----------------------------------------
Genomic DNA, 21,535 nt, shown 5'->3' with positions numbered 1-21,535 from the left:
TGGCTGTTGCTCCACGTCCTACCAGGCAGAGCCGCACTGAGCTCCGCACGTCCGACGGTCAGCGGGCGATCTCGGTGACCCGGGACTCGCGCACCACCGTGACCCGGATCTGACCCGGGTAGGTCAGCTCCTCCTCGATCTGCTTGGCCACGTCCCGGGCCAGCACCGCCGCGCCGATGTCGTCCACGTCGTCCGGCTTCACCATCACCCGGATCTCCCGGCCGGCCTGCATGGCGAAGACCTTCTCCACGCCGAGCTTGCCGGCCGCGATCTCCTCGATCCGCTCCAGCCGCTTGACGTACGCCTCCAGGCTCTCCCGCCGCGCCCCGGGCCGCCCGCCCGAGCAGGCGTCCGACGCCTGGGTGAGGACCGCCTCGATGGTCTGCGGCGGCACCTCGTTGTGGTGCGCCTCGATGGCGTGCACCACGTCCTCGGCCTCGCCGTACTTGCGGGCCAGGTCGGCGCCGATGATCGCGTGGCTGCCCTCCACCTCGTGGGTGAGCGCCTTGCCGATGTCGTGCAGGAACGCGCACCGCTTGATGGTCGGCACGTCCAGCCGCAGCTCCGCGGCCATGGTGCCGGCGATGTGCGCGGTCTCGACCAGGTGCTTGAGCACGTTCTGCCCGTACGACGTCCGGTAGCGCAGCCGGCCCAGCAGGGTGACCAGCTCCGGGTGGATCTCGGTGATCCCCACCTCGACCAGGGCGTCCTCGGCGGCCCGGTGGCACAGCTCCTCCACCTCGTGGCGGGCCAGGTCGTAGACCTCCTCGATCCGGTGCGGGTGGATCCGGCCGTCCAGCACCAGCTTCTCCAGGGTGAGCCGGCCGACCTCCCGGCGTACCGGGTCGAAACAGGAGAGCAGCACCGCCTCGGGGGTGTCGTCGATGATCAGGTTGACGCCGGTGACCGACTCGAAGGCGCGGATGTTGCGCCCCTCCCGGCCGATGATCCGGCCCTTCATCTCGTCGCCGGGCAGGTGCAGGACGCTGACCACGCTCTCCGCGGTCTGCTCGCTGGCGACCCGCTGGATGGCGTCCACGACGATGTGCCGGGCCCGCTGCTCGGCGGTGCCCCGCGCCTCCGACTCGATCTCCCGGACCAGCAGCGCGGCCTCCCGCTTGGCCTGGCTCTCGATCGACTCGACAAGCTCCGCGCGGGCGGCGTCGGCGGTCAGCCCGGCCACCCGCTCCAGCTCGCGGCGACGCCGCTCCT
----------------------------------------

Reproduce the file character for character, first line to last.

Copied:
Genomic DNA, 21,535 nt, shown 5'->3' with positions numbered 1-21,535 from the left:
TGGCTGTTGCTCCACGTCCTACCAGGCAGAGCCGCACTGAGCTCCGCACGTCCGACGGTCAGCGGGCGATCTCGGTGACCCGGGACTCGCGCACCACCGTGACCCGGATCTGACCCGGGTAGGTCAGCTCCTCCTCGATCTGCTTGGCCACGTCCCGGGCCAGCACCGCCGCGCCGATGTCGTCCACGTCGTCCGGCTTCACCATCACCCGGATCTCCCGGCCGGCCTGCATGGCGAAGACCTTCTCCACGCCGAGCTTGCCGGCCGCGATCTCCTCGATCCGCTCCAGCCGCTTGACGTACGCCTCCAGGCTCTCCCGCCGCGCCCCGGGCCGCCCGCCCGAGCAGGCGTCCGACGCCTGGGTGAGGACCGCCTCGATGGTCTGCGGCGGCACCTCGTTGTGGTGCGCCTCGATGGCGTGCACCACGTCCTCGGCCTCGCCGTACTTGCGGGCCAGGTCGGCGCCGATGATCGCGTGGCTGCCCTCCACCTCGTGGGTGAGCGCCTTGCCGATGTCGTGCAGGAACGCGCACCGCTTGATGGTCGGCACGTCCAGCCGCAGCTCCGCGGCCATGGTGCCGGCGATGTGCGCGGTCTCGACCAGGTGCTTGAGCACGTTCTGCCCGTACGACGTCCGGTAGCGCAGCCGGCCCAGCAGGGTGACCAGCTCCGGGTGGATCTCGGTGATCCCCACCTCGACCAGGGCGTCCTCGGCGGCCCGGTGGCACAGCTCCTCCACCTCGTGGCGGGCCAGGTCGTAGACCTCCTCGATCCGGTGCGGGTGGATCCGGCCGTCCAGCACCAGCTTCTCCAGGGTGAGCCGGCCGACCTCCCGGCGTACCGGGTCGAAACAGGAGAGCAGCACCGCCTCGGGGGTGTCGTCGATGATCAGGTTGACGCCGGTGACCGACTCGAAGGCGCGGATGTTGCGCCCCTCCCGGCCGATGATCCGGCCCTTCATCTCGTCGCCGGGCAGGTGCAGGACGCTGACCACGCTCTCCGCGGTCTGCTCGCTGGCGACCCGCTGGATGGCGTCCACGACGATGTGCCGGGCCCGCTGCTCGGCGGTGCCCCGCGCCTCCGACTCGATCTCCCGGACCAGCAGCGCGGCCTCCCGCTTGGCCTGGCTCTCGATCGACTCGACAAGCTCCGCGCGGGCGGCGTCGGCGGTCAGCCCGGCCACCCGCTCCAGCTCGCGGCGACGCCGCTCCT